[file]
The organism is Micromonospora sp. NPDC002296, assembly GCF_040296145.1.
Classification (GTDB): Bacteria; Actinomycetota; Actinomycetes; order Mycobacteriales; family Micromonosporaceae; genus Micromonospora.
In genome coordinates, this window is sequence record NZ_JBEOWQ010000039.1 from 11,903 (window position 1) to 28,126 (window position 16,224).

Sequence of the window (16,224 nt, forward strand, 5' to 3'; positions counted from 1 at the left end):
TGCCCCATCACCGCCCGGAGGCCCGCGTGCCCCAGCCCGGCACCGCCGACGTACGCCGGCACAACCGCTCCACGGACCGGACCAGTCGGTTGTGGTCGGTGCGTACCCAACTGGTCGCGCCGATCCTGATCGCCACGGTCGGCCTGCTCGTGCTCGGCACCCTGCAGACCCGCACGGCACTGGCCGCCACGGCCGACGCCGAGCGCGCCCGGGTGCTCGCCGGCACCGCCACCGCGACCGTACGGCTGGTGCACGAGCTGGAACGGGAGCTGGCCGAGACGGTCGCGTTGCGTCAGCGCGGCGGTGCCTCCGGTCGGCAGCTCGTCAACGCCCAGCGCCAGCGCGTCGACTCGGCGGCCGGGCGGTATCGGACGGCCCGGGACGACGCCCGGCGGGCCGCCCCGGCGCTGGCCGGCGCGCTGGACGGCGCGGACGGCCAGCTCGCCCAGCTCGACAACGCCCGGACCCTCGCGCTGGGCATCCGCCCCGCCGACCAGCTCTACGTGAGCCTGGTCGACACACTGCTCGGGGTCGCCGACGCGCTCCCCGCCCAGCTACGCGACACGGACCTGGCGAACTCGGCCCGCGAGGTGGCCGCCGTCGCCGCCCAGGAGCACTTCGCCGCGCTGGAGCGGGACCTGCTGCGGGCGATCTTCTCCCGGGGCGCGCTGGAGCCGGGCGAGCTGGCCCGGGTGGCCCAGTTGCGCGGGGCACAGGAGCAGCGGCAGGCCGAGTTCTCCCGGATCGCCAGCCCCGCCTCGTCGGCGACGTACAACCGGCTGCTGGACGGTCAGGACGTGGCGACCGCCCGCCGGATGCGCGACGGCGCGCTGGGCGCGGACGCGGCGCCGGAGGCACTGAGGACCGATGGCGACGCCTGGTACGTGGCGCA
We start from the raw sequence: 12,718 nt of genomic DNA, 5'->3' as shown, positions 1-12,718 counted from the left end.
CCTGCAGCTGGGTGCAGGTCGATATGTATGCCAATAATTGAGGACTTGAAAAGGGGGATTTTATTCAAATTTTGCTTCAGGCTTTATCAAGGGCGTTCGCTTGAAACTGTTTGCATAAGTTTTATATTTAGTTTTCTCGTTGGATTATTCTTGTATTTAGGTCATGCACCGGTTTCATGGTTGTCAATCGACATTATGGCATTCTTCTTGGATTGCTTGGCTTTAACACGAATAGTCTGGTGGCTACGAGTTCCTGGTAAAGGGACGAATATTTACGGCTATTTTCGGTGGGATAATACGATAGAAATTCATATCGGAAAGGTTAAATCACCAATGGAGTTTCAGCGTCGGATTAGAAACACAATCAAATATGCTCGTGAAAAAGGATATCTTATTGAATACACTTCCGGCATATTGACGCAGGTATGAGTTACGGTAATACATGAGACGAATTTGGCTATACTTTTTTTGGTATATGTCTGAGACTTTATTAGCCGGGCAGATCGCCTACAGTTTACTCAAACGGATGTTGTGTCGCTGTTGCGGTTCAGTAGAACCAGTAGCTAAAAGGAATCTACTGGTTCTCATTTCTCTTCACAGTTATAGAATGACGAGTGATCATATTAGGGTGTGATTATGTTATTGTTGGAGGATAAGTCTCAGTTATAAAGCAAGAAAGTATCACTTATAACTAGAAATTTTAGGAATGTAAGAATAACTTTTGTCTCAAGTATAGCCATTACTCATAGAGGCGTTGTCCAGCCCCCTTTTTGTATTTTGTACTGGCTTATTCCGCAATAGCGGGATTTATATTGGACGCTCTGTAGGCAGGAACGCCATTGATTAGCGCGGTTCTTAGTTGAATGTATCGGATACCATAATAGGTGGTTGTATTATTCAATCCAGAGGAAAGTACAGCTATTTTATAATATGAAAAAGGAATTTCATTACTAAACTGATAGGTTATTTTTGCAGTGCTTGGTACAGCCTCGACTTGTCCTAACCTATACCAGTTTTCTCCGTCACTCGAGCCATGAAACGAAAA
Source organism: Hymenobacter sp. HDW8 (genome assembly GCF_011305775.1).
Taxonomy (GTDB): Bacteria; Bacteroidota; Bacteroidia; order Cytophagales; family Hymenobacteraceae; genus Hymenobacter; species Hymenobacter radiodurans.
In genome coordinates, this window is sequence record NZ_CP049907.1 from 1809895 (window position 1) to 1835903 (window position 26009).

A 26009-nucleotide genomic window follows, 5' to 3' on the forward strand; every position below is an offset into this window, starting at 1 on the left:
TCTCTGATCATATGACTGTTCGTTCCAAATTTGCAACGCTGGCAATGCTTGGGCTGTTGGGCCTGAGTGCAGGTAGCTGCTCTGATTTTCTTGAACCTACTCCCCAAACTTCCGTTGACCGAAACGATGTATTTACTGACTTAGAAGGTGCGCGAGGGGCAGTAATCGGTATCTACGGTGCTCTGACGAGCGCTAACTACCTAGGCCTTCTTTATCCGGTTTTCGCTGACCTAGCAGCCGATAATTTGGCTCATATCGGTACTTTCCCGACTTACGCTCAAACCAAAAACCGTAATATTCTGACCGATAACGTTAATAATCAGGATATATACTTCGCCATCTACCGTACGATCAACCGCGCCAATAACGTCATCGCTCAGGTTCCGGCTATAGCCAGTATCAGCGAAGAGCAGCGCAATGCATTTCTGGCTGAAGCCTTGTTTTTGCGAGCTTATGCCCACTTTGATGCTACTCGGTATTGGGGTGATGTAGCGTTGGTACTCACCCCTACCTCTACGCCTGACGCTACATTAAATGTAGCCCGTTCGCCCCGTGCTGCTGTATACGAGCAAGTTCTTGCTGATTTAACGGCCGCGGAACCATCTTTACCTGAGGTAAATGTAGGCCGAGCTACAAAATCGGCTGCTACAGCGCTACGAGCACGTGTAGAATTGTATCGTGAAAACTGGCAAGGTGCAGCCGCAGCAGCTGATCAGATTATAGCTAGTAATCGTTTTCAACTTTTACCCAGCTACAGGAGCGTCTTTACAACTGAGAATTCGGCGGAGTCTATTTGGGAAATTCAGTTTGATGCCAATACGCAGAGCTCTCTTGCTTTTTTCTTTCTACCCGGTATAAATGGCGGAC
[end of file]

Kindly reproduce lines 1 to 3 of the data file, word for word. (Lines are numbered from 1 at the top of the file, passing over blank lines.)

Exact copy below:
The organism is Micromonospora sp. NPDC002296, assembly GCF_040296145.1.
Classification (GTDB): Bacteria; Actinomycetota; Actinomycetes; order Mycobacteriales; family Micromonosporaceae; genus Micromonospora.
In genome coordinates, this window is sequence record NZ_JBEOWQ010000039.1 from 11,903 (window position 1) to 28,126 (window position 16,224).